No End Point

Each night, just before bed, I spend a few minutes tidying up my living space. I clear surfaces, hang up clothes, file lecture notes and so on. It never takes long and is usually quite soothing.

But sometimes I find myself becoming frustrated during this process. This happens when I notice something which doesn't fit my minimal standards. Perhaps it's an item I bought which wasn't needed. Maybe it's a garment which has been unworn for far too long. Or some unopened makeup, or an unread book.

This spikes my annoyance because it seems hypocritical of me. After all, I  call myself a minimalist. I write this blog which centres around it. I  advocate for the lifestyle. I read writing on the topic every day. So why am I not 100% minimal?

Why do I still, on occasion, trawl online stores without purpose? Why don’t I use everything I own? What are these unworn rainbow print shoes doing in my all-black wardrobe? 

This self-criticism is sort of inevitable. I am a  perfectionistic person with a compulsion to view everything in black and white terms. One impulse buy or piece of clutter becomes a terrible failure.

I forget the contrast between now and just a year ago. Back then, tidying up usually meant discovering literally heaps of mysterious, unused objects. Film cameras, a bird cage, platform shoes, notebooks in every conceivable design. It's a drastic change with the gulf between what I need and what I own vastly shrinking. 

Except the real issue is not these imagined failures. The fact is, this is the wrong way to view minimalism.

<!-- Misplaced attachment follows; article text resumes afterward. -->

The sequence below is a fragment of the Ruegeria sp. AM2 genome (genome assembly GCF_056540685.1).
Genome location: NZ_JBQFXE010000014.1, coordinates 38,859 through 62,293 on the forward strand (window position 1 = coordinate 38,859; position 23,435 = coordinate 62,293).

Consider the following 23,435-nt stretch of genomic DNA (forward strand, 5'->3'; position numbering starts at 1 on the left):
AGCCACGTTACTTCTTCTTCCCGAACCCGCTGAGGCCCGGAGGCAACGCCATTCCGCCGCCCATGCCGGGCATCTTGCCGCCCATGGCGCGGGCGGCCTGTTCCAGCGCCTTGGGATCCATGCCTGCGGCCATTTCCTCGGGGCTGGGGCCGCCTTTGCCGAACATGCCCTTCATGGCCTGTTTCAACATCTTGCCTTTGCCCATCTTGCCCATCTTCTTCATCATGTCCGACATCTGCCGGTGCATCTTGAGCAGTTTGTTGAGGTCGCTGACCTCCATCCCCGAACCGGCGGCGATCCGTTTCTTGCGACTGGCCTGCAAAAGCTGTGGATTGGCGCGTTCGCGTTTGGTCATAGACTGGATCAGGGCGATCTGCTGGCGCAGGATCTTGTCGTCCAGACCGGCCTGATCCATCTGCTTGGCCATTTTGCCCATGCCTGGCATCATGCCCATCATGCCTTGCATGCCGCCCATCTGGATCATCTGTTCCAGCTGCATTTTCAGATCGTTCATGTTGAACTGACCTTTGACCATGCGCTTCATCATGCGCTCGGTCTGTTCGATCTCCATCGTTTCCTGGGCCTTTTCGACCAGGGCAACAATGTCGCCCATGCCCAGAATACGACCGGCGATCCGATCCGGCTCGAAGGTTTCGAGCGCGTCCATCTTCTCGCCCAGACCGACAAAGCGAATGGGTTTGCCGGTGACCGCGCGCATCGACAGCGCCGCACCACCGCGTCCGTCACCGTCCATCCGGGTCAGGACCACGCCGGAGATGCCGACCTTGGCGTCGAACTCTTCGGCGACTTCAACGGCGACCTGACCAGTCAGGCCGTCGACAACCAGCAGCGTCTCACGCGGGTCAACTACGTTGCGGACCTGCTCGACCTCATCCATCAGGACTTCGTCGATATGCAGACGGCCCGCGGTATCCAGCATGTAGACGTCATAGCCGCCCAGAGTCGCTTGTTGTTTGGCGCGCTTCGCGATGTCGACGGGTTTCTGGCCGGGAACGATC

Minimalism is a process, not a goal. Change takes time. Maintaining it takes effort.

 It’s a simple lifestyle, though not an easy one. Every day is full of challenges. It is tricky to undo years of socialisation which teach us to consume without thought. I learned from birth that stuff would make me happy, fulfilled, popular or beautiful. You no doubt did too.  Everything told me that my life would have a set progression. 

School >university > work > house > heaps of stuff > happiness. 

More, more, more, and still more. 

Then I turned away from that and decided to create a life via subtraction. I extracted the excess and began to focus on the essentials.  Everything altered as a result.

The mistake I still find myself making (and so do other minimalists) is to look for an end goal. Yet there is none. There is no perfect quantity of possessions. It is an endless process of adding and subtracting elements from life. 

I began with a life full of every sort of clutter. Minimalism is a tool I use to keep chipping away at that. 

Want this (and dozens of other essays on minimalism) in PDF or Kindle format to read at your leisure? Take a look here